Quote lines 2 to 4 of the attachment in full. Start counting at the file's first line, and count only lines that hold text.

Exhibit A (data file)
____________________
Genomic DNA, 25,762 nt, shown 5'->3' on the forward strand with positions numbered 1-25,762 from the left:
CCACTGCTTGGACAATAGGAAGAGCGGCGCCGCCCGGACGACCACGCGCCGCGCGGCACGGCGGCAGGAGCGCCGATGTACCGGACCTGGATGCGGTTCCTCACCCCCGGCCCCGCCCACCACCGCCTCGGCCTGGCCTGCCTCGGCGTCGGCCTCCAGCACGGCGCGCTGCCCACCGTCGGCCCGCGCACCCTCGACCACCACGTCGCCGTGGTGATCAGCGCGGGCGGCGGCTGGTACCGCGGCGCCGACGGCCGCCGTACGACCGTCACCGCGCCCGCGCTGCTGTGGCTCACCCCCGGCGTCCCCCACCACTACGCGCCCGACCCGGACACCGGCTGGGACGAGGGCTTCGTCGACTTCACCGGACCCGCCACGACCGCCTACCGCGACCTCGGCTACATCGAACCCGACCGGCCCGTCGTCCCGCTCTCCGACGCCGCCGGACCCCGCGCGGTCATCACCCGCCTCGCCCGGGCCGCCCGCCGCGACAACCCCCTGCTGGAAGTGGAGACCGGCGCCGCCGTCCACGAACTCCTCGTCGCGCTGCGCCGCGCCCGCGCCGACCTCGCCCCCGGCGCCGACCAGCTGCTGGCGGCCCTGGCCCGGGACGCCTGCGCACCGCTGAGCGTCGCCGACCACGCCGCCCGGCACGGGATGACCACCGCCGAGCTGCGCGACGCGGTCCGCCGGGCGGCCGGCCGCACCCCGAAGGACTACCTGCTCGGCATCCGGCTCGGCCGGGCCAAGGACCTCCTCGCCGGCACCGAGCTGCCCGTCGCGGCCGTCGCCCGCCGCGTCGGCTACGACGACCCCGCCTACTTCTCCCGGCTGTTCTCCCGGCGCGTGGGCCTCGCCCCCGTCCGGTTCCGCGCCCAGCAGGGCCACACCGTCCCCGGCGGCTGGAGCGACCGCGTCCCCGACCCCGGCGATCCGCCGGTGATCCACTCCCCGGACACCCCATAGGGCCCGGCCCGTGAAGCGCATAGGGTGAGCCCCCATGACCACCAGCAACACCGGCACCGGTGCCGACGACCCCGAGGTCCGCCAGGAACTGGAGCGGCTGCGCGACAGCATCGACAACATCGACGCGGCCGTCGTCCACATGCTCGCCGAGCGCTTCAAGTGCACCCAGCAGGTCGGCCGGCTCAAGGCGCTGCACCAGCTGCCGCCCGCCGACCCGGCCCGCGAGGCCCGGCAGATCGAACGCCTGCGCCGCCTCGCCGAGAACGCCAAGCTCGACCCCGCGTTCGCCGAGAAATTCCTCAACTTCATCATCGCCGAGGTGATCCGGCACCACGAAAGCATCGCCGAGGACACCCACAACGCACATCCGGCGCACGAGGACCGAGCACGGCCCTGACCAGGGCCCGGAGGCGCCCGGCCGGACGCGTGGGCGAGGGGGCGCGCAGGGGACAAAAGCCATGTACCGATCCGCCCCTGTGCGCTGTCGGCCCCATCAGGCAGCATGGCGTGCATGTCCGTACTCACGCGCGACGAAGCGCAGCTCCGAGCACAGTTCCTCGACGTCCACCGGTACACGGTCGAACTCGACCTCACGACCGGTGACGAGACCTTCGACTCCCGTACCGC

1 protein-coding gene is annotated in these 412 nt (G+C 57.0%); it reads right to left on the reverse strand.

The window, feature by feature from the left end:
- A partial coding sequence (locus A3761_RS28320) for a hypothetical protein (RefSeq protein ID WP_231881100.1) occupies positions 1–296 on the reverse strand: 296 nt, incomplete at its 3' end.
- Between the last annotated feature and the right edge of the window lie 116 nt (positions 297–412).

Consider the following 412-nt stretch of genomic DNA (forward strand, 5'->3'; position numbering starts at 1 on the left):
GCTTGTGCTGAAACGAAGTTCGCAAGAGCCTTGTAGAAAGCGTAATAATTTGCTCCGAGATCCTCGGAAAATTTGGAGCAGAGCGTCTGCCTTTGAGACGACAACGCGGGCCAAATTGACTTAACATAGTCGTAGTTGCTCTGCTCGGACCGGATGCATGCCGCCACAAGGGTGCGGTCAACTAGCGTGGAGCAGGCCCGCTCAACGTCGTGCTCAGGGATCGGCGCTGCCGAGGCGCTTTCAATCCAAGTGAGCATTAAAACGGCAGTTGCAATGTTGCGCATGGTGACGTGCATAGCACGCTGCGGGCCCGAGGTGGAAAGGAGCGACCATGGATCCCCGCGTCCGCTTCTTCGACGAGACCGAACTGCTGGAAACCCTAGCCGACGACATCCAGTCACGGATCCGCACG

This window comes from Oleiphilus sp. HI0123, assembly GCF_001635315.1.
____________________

CCACTGCTTGGACAATAGGAAGAGCGGCGCCGCCCGGACGACCACGCGCCGCGCGGCACGGCGGCAGGAGCGCCGATGTACCGGACCTGGATGCGGTTCCTCACCCCCGGCCCCGCCCACCACCGCCTCGGCCTGGCCTGCCTCGGCGTCGGCCTCCAGCACGGCGCGCTGCCCACCGTCGGCCCGCGCACCCTCGACCACCACGTCGCCGTGGTGATCAGCGCGGGCGGCGGCTGGTACCGCGGCGCCGACGGCCGCCGTACGACCGTCACCGCGCCCGCGCTGCTGTGGCTCACCCCCGGCGTCCCCCACCACTACGCGCCCGACCCGGACACCGGCTGGGACGAGGGCTTCGTCGACTTCACCGGACCCGCCACGACCGCCTACCGCGACCTCGGCTACATCGAACCCGACCGGCCCGTCGTCCCGCTCTCCGACGCCGCCGGACCCCGCGCGGTCATCACCCGCCTCGCCCGGGCCGCCCGCCGCGACAACCCCCTGCTGGAAGTGGAGACCGGCGCCGCCGTCCACGAACTCCTCGTCGCGCTGCGCCGCGCCCGCGCCGACCTCGCCCCCGGCGCCGACCAGCTGCTGGCGGCCCTGGCCCGGGACGCCTGCGCACCGCTGAGCGTCGCCGACCACGCCGCCCGGCACGGGATGACCACCGCCGAGCTGCGCGACGCGGTCCGCCGGGCGGCCGGCCGCACCCCGAAGGACTACCTGCTCGGCATCCGGCTCGGCCGGGCCAAGGACCTCCTCGCCGGCACCGAGCTGCCCGTCGCGGCCGTCGCCCGCCGCGTCGGCTACGACGACCCCGCCTACTTCTCCCGGCTGTTCTCCCGGCGCGTGGGCCTCGCCCCCGTCCGGTTCCGCGCCCAGCAGGGCCACACCGTCCCCGGCGGCTGGAGCGACCGCGTCCCCGACCCCGGCGATCCGCCGGTGATCCACTCCCCGGACACCCCATAGGGCCCGGCCCGTGAAGCGCATAGGGTGAGCCCCCATGACCACCAGCAACACCGGCACCGGTGCCGACGACCCCGAGGTCCGCCAGGAACTGGAGCGGCTGCGCGACAGCATCGACAACATCGACGCGGCCGTCGTCCACATGCTCGCCGAGCGCTTCAAGTGCACCCAGCAGGTCGGCCGGCTCAAGGCGCTGCACCAGCTGCCGCCCGCCGACCCGGCCCGCGAGGCCCGGCAGATCGAACGCCTGCGCCGCCTCGCCGAGAACGCCAAGCTCGACCCCGCGTTCGCCGAGAAATTCCTCAACTTCATCATCGCCGAGGTGATCCGGCACCACGAAAGCATCGCCGAGGACACCCACAACGCACATCCGGCGCACGAGGACCGAGCACGGCCCTGACCAGGGCCCGGAGGCGCCCGGCCGGACGCGTGGGCGAGGGGGCGCGCAGGGGACAAAAGCCATGTACCGATCCGCCCCTGTGCGCTGTCGGCCCCATCAGGCAGCATGGCGTGCATGTCCGTACTCACGCGCGACGAAGCGCAGCTCCGAGCACAGTTCCTCGACGTCCACCGGTACACGGTCGAACTCGACCTCACGACCGGTGACGAGACCTTCGACTCCCGTACCGC

1 protein-coding gene is annotated in these 412 nt (G+C 57.0%); it reads right to left on the reverse strand.

The window, feature by feature from the left end: